Herbert Marshall

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Angel Face Review


Excellent
There is a moment in Otto Preminger's film noir classic Angel Face, when you realize along with film's prize chump fall guy, ambulance driver turned chauffeur Frank Jessup (Robert Mitchum), that the night has collapsed and that he is getting in too deep. Jessup is alone in his room and is trying to hook up with his true love Mary (Mona Freeman). Mary is out with another guy and Mitchum proceeds to loosen his tie, take a long drag on his cigarette and allows the coffin nail to hang from his lips as he gazes into the abyss with a stark, haunted, and hopeless expression. He then loosens his tie a bit more.

In Angel Face, Robert Mitchum, the poster boy of film noir, signs off on the genre with his last great portrait of doom. As Jessup, Mitchum is a hunk of a man and knows it but his laconic self-assurance belies that fact that all the women he meets in Angel Face, both good and safe (Mary) and evil and possessed (Jean Simmons' Diane, a cute and an attractive but not-so-innocent package of venality and psychosis), overpower him, and the evil one wins out.

Continue reading: Angel Face Review

Trouble In Paradise Review


Good
Cute and quaint, perfectly befitting Trouble in Paradise's 1932 origins. Ernst Lubitsch directs this little number about a conman and con-woman who together decide to swindle a wealthy woman out of her birthright. Man falls for the lady, though... will he be able to go through with it all? Well, that wouldn't be very warmhearted, would it? Seventy years later, the movie suffers from a massive number of jokes that no longer work. A couple of visual gags are still on target and the acting is swell, but on the whole the story is too simple, too flat, and too uninteresting to stand the test of time.

Duel In The Sun Review


Very Good
Condemned as indecent after its release, Duel in the Sun is a rare western, in the vein of Unforgiven, that upsets the traditional white hat/black hat baloney common to its genre. The story of two wealthy Texas brothers (Joseph Cotten and Gregory Peck) who fall for dark beauty Pearl (Jennifer Jones), what may be film's first booty call (courtesy of Peck's scoundrel) is the real highlight here, as is the story of family infighting and Lionel Barrymore's deliciously evil patriarch.

The Letter Review


Good
Given the source material and the star power, The Letter should be a smash, but this sweaty tropical melodrama doesn't quite deliver. It serves as a reminder that back in the day, even the greatest actors were forced to play whatever roles their studio bosses dictated. That explains why Bette Davis's career in the '30s and '40s has as many misses as hits. This is one of the near misses.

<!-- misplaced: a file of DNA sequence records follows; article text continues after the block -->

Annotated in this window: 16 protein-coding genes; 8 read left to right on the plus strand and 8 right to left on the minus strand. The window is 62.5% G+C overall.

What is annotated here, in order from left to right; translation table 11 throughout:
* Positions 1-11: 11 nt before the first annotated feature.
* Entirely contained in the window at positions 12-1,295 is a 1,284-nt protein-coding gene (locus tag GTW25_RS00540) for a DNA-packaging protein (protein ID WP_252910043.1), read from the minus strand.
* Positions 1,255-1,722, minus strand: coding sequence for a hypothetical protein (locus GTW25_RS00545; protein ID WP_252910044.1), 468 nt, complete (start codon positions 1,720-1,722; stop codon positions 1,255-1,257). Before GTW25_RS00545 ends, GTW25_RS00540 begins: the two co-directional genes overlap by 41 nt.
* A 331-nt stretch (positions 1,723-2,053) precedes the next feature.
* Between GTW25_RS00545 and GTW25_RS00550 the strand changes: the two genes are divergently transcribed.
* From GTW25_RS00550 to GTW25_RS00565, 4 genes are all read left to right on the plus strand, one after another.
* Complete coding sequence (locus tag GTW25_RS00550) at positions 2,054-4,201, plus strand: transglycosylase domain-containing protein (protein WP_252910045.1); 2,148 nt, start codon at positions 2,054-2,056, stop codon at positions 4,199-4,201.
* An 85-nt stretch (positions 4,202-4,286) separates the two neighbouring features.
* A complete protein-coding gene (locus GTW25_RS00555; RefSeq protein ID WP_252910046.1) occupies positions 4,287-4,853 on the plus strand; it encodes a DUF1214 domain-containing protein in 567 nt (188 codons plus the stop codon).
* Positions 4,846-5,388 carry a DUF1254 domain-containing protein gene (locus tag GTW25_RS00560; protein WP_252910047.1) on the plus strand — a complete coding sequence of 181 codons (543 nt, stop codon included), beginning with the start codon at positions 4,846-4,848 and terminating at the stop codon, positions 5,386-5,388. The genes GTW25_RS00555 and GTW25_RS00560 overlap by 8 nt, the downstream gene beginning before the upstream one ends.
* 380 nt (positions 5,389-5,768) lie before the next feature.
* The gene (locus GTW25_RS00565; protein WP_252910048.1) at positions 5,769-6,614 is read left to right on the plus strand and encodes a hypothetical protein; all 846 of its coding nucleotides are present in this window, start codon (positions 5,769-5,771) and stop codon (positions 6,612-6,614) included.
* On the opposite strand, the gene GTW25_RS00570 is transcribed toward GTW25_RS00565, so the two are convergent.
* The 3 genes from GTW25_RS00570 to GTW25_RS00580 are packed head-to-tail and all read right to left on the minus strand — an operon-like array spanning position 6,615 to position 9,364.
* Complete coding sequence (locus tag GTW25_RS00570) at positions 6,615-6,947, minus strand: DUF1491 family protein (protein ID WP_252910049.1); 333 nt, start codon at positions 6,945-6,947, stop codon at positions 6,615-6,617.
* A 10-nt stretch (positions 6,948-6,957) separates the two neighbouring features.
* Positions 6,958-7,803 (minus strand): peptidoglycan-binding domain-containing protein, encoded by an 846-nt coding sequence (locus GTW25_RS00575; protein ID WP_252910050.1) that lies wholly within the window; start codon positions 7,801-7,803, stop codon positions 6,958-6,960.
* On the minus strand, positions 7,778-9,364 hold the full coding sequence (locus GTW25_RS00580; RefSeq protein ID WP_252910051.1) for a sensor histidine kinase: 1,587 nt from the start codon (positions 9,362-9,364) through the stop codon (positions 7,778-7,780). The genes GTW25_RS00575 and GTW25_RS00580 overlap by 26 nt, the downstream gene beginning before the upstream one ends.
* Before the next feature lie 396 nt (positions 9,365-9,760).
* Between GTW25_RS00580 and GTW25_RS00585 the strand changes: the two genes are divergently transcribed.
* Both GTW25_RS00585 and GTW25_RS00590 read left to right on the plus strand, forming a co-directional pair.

Based on a stage play by W. Somerset Maugham, The Letter opens with a bang, actually six bangs, as Malaya rubber plantation mistress Leslie Crosbie (Davis) pumps six slugs into her neighbor, Geoffrey Hammond (David Newell). The murder throws the plantation into an upheaval, and when Leslie's husband Robert (Herbert Marshall) arrives and learns what has happened, Leslie's explanation is simple: Hammond was drunk, he was possessed with lust, and he tried to "make love" to her. Robert gets his lawyer, Howard Joyce (Robert Stephenson), involved right away, and the visiting police are terribly kind to Leslie, telling her she performed magnificently. Nevertheless, they'll have to arrest her for murder and take her to Singapore for what should be a quick and easy trial.

Continue reading: The Letter Review

Foreign Correspondent Review


Very Good
In its day, Foreign Correspondent was more than just a good movie (it earned six Oscar nominations), it was also the beginning of Hitchcock's propaganda films, as he (along with many European filmmakers) made movies to compel the U.S. to enter WWII.

Correspondent has intrigue, adventure, charisma, and romance, but it sadly never makes it to classic status. The story is globetrotting tale of an American reporter (Joel McCrea) who heads to London to expose a spy ring. En route he falls in love and is drawn into a major drama with international ramifications.

Continue reading: Foreign Correspondent Review

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Dev Patel Is A Lost Boy In Touching True Story Drama 'Lion'

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There's already an Oscars buzz surrounding this movie.

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